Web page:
DGTL12002 Week 3

In 2009 CumminsNitro, a Brisbane-based advertising agency, won multiple awards across the international media landscape for their groundbreaking campaign for Tourism Queensland: Best Job in the World. The campaign was unique in the way it harnessed traditional media advertising (positions vacant advertising) and linked this with various kinds of social media interactivity. Through inviting video applications the campaign utilised what Bruns calls “produsage” and others have called “crowdsourcing”. It also made sophisticated use of the viral connectivity that can result from online social networking. Then, once the social media success became newsworthy, the campaign also benefitted from the traditional current affairs media attention, amplifying the overall impact and effect.

This campaign formula was so successful that it has been expanded recently to include other states, each with their own tourism ‘caretaker’.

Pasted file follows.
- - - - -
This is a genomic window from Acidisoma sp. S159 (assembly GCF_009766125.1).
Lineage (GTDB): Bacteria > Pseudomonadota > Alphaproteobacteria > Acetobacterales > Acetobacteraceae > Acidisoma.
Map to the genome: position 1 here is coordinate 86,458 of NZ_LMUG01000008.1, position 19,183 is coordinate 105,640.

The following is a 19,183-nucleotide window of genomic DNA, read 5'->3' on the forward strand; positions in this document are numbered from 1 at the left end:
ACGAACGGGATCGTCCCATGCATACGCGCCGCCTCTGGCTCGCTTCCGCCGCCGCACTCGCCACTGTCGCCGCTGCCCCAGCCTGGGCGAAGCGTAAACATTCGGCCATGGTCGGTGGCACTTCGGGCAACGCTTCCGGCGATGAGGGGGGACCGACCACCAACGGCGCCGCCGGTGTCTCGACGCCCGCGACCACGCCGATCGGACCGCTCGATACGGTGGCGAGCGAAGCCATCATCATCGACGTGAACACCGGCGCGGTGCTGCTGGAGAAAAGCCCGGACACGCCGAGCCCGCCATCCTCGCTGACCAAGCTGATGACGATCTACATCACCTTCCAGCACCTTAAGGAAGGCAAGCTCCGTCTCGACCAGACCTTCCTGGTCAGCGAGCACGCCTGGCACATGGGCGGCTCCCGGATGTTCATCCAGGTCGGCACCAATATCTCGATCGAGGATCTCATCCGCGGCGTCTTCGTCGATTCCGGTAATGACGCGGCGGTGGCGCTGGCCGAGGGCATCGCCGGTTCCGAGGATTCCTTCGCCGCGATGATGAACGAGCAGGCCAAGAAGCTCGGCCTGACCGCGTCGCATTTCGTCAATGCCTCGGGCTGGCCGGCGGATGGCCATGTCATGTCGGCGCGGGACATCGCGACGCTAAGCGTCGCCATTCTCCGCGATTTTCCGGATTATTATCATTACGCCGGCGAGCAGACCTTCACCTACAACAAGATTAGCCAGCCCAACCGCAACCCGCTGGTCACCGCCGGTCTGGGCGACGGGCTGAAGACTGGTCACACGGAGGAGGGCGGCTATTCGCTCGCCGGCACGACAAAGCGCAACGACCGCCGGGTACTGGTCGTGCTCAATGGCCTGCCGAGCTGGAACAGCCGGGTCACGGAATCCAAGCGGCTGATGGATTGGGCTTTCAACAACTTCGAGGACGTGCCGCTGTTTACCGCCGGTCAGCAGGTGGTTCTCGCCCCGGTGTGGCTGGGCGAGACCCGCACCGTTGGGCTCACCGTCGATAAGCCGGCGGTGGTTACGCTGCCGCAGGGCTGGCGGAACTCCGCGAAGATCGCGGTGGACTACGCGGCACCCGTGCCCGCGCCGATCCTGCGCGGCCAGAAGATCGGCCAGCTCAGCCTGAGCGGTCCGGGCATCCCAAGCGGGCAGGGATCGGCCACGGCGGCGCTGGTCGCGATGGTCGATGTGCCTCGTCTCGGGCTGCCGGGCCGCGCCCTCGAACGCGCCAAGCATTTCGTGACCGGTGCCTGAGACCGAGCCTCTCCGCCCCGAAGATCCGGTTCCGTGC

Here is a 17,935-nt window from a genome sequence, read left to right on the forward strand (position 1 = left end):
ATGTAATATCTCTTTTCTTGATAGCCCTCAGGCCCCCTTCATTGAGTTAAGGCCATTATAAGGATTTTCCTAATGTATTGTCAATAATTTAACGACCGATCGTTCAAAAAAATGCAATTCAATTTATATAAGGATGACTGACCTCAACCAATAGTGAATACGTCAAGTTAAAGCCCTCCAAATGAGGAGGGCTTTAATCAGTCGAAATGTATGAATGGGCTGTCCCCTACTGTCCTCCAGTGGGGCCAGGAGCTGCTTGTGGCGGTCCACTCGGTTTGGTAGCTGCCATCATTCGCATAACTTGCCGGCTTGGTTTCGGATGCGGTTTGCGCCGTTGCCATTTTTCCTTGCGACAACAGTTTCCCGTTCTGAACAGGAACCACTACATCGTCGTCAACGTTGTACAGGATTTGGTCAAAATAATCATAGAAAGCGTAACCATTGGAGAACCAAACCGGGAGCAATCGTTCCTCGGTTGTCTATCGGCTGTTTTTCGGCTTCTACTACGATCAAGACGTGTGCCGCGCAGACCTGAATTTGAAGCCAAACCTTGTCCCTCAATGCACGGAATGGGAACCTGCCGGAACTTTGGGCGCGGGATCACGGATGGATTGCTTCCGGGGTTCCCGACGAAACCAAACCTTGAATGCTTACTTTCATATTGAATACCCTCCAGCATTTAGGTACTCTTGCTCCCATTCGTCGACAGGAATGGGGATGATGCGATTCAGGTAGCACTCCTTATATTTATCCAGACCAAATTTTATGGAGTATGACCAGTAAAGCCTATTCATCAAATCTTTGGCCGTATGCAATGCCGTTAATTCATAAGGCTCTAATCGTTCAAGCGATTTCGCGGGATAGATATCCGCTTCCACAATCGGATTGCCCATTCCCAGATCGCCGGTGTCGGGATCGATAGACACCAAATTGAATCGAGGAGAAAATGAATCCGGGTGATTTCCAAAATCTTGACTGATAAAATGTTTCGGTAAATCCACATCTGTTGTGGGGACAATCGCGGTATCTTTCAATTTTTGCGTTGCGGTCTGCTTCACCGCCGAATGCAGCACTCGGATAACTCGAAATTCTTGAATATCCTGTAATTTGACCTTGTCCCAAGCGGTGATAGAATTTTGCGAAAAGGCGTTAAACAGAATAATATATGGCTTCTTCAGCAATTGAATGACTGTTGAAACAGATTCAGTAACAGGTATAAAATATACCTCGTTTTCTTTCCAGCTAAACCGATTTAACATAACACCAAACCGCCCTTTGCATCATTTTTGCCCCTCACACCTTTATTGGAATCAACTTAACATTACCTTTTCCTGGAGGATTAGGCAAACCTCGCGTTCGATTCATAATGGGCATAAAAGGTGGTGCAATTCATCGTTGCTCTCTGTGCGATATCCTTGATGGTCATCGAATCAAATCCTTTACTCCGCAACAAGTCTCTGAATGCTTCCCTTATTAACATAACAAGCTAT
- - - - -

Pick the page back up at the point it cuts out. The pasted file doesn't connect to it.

Visit the links provided and discuss in your tutorial group or online. Write a review analysing the types of interactivity that the campaign engaged.

 

With a budget of $1.5 million, Tourism Queensland set out to create a job advert campaign and use “media and social networking to promote the campaign and increase awareness of the Islands of the great Barrier Reef and Queensland” (2011).  With the job requiring no experience and offering a year of living on a tropical island, the response was surely going to be positive. It turned out to be more than positive, Tourism Queensland was completely overwhelmed by the 35 000 applicants who applied for the job and would ultimately change Australian’s tourism marketing.

The job advert went to print in January 2009 and immediately gained publicity.  Tourism Queensland engaged YouTube, Facebook, Twitter, Flikr and their website as interactivity platforms and the campaign quickly went viral. With the world in the midst of a global financial crisis, everyone wanted to apply for “the best job in the world (2009)”.